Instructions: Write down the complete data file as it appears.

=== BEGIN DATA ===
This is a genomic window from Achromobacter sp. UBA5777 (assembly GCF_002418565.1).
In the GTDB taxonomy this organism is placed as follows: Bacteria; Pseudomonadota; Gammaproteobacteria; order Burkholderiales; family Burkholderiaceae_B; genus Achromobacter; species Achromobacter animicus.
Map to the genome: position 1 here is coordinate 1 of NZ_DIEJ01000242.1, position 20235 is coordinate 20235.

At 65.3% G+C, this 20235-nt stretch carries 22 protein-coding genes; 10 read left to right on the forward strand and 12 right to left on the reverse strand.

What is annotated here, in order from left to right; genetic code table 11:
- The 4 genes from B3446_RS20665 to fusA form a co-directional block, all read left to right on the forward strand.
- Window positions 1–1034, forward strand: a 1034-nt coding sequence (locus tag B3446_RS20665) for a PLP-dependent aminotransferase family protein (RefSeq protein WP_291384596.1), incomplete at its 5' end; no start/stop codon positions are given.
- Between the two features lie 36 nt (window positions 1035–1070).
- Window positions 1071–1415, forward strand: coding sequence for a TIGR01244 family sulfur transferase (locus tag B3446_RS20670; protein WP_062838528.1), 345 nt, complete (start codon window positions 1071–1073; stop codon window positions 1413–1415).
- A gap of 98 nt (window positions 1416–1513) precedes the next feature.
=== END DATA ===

This is a genomic window from Achromobacter sp. UBA5777 (assembly GCF_002418565.1).
In the GTDB taxonomy this organism is placed as follows: Bacteria; Pseudomonadota; Gammaproteobacteria; order Burkholderiales; family Burkholderiaceae_B; genus Achromobacter; species Achromobacter animicus.
Map to the genome: position 1 here is coordinate 1 of NZ_DIEJ01000242.1, position 20235 is coordinate 20235.

At 65.3% G+C, this 20235-nt stretch carries 22 protein-coding genes; 10 read left to right on the forward strand and 12 right to left on the reverse strand.

What is annotated here, in order from left to right; genetic code table 11:
- The 4 genes from B3446_RS20665 to fusA form a co-directional block, all read left to right on the forward strand.
- Window positions 1–1034, forward strand: a 1034-nt coding sequence (locus tag B3446_RS20665) for a PLP-dependent aminotransferase family protein (RefSeq protein WP_291384596.1), incomplete at its 5' end; no start/stop codon positions are given.
- Between the two features lie 36 nt (window positions 1035–1070).
- Window positions 1071–1415, forward strand: coding sequence for a TIGR01244 family sulfur transferase (locus tag B3446_RS20670; protein WP_062838528.1), 345 nt, complete (start codon window positions 1071–1073; stop codon window positions 1413–1415).
- A gap of 98 nt (window positions 1416–1513) precedes the next feature.